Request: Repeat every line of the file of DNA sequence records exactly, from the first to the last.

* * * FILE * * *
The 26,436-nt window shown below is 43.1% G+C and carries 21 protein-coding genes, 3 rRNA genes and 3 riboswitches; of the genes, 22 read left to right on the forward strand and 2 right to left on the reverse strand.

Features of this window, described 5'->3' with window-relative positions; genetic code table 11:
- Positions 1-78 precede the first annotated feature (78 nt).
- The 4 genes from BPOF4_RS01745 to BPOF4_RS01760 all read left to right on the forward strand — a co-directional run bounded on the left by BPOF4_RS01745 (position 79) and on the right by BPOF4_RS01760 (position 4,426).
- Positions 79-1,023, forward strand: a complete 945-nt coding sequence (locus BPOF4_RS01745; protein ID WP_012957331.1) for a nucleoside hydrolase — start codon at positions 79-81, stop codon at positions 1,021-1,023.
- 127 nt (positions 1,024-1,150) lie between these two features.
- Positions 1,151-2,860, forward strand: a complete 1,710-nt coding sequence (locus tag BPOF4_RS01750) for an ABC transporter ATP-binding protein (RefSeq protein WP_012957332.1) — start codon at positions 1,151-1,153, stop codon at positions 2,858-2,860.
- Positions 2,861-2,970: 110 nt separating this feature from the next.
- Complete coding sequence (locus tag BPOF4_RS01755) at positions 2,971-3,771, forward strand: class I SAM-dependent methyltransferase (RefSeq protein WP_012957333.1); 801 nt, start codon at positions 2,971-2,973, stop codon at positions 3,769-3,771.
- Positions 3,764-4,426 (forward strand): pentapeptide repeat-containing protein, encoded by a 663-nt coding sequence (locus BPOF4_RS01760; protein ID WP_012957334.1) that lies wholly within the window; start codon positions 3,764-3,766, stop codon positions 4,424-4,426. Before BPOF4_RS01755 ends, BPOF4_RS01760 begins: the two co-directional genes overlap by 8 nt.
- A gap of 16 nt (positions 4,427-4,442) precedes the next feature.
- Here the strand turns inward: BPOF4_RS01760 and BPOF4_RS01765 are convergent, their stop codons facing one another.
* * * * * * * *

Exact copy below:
The 26,436-nt window shown below is 43.1% G+C and carries 21 protein-coding genes, 3 rRNA genes and 3 riboswitches; of the genes, 22 read left to right on the forward strand and 2 right to left on the reverse strand.

Features of this window, described 5'->3' with window-relative positions; genetic code table 11:
- Positions 1-78 precede the first annotated feature (78 nt).
- The 4 genes from BPOF4_RS01745 to BPOF4_RS01760 all read left to right on the forward strand — a co-directional run bounded on the left by BPOF4_RS01745 (position 79) and on the right by BPOF4_RS01760 (position 4,426).
- Positions 79-1,023, forward strand: a complete 945-nt coding sequence (locus BPOF4_RS01745; protein ID WP_012957331.1) for a nucleoside hydrolase — start codon at positions 79-81, stop codon at positions 1,021-1,023.
- 127 nt (positions 1,024-1,150) lie between these two features.
- Positions 1,151-2,860, forward strand: a complete 1,710-nt coding sequence (locus tag BPOF4_RS01750) for an ABC transporter ATP-binding protein (RefSeq protein WP_012957332.1) — start codon at positions 1,151-1,153, stop codon at positions 2,858-2,860.
- Positions 2,861-2,970: 110 nt separating this feature from the next.
- Complete coding sequence (locus tag BPOF4_RS01755) at positions 2,971-3,771, forward strand: class I SAM-dependent methyltransferase (RefSeq protein WP_012957333.1); 801 nt, start codon at positions 2,971-2,973, stop codon at positions 3,769-3,771.
- Positions 3,764-4,426 (forward strand): pentapeptide repeat-containing protein, encoded by a 663-nt coding sequence (locus BPOF4_RS01760; protein ID WP_012957334.1) that lies wholly within the window; start codon positions 3,764-3,766, stop codon positions 4,424-4,426. Before BPOF4_RS01755 ends, BPOF4_RS01760 begins: the two co-directional genes overlap by 8 nt.
- A gap of 16 nt (positions 4,427-4,442) precedes the next feature.
- Here the strand turns inward: BPOF4_RS01760 and BPOF4_RS01765 are convergent, their stop codons facing one another.